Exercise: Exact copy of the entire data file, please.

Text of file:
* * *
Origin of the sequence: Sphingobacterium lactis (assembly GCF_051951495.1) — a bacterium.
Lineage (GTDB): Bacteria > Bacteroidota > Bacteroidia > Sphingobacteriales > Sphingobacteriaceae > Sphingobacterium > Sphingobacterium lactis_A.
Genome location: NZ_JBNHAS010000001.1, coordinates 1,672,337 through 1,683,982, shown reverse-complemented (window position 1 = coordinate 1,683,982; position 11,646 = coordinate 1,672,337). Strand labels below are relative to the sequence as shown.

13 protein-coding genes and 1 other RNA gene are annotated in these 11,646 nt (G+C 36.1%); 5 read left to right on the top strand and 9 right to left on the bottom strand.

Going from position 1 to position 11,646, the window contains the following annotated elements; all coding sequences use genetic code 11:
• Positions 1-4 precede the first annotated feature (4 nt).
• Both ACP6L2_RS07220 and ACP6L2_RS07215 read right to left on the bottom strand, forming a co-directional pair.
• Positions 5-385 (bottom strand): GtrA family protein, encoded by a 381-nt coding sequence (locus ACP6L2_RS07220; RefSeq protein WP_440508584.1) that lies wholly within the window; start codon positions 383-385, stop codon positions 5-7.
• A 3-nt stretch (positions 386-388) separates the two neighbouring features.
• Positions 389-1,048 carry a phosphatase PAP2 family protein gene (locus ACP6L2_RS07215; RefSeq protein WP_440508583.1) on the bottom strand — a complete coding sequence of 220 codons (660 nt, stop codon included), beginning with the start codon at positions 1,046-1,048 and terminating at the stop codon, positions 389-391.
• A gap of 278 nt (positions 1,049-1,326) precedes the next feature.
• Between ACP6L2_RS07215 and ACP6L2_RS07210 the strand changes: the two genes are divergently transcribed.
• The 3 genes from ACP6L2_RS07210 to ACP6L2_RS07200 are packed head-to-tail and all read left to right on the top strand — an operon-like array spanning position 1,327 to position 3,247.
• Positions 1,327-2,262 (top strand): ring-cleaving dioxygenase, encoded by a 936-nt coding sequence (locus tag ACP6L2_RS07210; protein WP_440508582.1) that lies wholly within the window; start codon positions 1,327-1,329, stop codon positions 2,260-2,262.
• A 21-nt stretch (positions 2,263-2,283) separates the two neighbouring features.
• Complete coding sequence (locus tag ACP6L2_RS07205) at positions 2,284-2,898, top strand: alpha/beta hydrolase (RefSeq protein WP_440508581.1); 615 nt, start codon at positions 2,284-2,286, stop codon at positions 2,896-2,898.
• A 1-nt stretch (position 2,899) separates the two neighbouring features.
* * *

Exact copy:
Origin of the sequence: Sphingobacterium lactis (assembly GCF_051951495.1) — a bacterium.
Lineage (GTDB): Bacteria > Bacteroidota > Bacteroidia > Sphingobacteriales > Sphingobacteriaceae > Sphingobacterium > Sphingobacterium lactis_A.
Genome location: NZ_JBNHAS010000001.1, coordinates 1,672,337 through 1,683,982, shown reverse-complemented (window position 1 = coordinate 1,683,982; position 11,646 = coordinate 1,672,337). Strand labels below are relative to the sequence as shown.

13 protein-coding genes and 1 other RNA gene are annotated in these 11,646 nt (G+C 36.1%); 5 read left to right on the top strand and 9 right to left on the bottom strand.

Going from position 1 to position 11,646, the window contains the following annotated elements; all coding sequences use genetic code 11:
• Positions 1-4 precede the first annotated feature (4 nt).
• Both ACP6L2_RS07220 and ACP6L2_RS07215 read right to left on the bottom strand, forming a co-directional pair.
• Positions 5-385 (bottom strand): GtrA family protein, encoded by a 381-nt coding sequence (locus ACP6L2_RS07220; RefSeq protein WP_440508584.1) that lies wholly within the window; start codon positions 383-385, stop codon positions 5-7.
• A 3-nt stretch (positions 386-388) separates the two neighbouring features.
• Positions 389-1,048 carry a phosphatase PAP2 family protein gene (locus ACP6L2_RS07215; RefSeq protein WP_440508583.1) on the bottom strand — a complete coding sequence of 220 codons (660 nt, stop codon included), beginning with the start codon at positions 1,046-1,048 and terminating at the stop codon, positions 389-391.
• A gap of 278 nt (positions 1,049-1,326) precedes the next feature.
• Between ACP6L2_RS07215 and ACP6L2_RS07210 the strand changes: the two genes are divergently transcribed.
• The 3 genes from ACP6L2_RS07210 to ACP6L2_RS07200 are packed head-to-tail and all read left to right on the top strand — an operon-like array spanning position 1,327 to position 3,247.
• Positions 1,327-2,262 (top strand): ring-cleaving dioxygenase, encoded by a 936-nt coding sequence (locus tag ACP6L2_RS07210; protein WP_440508582.1) that lies wholly within the window; start codon positions 1,327-1,329, stop codon positions 2,260-2,262.
• A 21-nt stretch (positions 2,263-2,283) separates the two neighbouring features.
• Complete coding sequence (locus tag ACP6L2_RS07205) at positions 2,284-2,898, top strand: alpha/beta hydrolase (RefSeq protein WP_440508581.1); 615 nt, start codon at positions 2,284-2,286, stop codon at positions 2,896-2,898.
• A 1-nt stretch (position 2,899) separates the two neighbouring features.